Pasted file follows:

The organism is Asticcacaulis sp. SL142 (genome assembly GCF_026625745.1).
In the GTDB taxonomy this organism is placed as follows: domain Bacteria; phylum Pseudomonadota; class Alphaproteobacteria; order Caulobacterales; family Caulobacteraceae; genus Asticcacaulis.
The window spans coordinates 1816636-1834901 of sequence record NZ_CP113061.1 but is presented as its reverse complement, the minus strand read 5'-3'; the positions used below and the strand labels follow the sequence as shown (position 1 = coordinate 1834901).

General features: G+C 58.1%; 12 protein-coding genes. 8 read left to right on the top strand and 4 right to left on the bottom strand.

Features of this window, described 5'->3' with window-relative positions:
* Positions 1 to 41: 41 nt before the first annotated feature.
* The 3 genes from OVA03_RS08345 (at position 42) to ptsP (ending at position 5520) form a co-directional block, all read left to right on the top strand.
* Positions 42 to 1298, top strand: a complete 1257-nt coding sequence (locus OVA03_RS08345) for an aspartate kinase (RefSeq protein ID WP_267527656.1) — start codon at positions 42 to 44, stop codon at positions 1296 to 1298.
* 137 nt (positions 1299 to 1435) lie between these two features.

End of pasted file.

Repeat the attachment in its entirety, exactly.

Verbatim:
The organism is Asticcacaulis sp. SL142 (genome assembly GCF_026625745.1).
In the GTDB taxonomy this organism is placed as follows: domain Bacteria; phylum Pseudomonadota; class Alphaproteobacteria; order Caulobacterales; family Caulobacteraceae; genus Asticcacaulis.
The window spans coordinates 1816636-1834901 of sequence record NZ_CP113061.1 but is presented as its reverse complement, the minus strand read 5'-3'; the positions used below and the strand labels follow the sequence as shown (position 1 = coordinate 1834901).

General features: G+C 58.1%; 12 protein-coding genes. 8 read left to right on the top strand and 4 right to left on the bottom strand.

Features of this window, described 5'->3' with window-relative positions:
* Positions 1 to 41: 41 nt before the first annotated feature.
* The 3 genes from OVA03_RS08345 (at position 42) to ptsP (ending at position 5520) form a co-directional block, all read left to right on the top strand.
* Positions 42 to 1298, top strand: a complete 1257-nt coding sequence (locus OVA03_RS08345) for an aspartate kinase (RefSeq protein ID WP_267527656.1) — start codon at positions 42 to 44, stop codon at positions 1296 to 1298.
* 137 nt (positions 1299 to 1435) lie between these two features.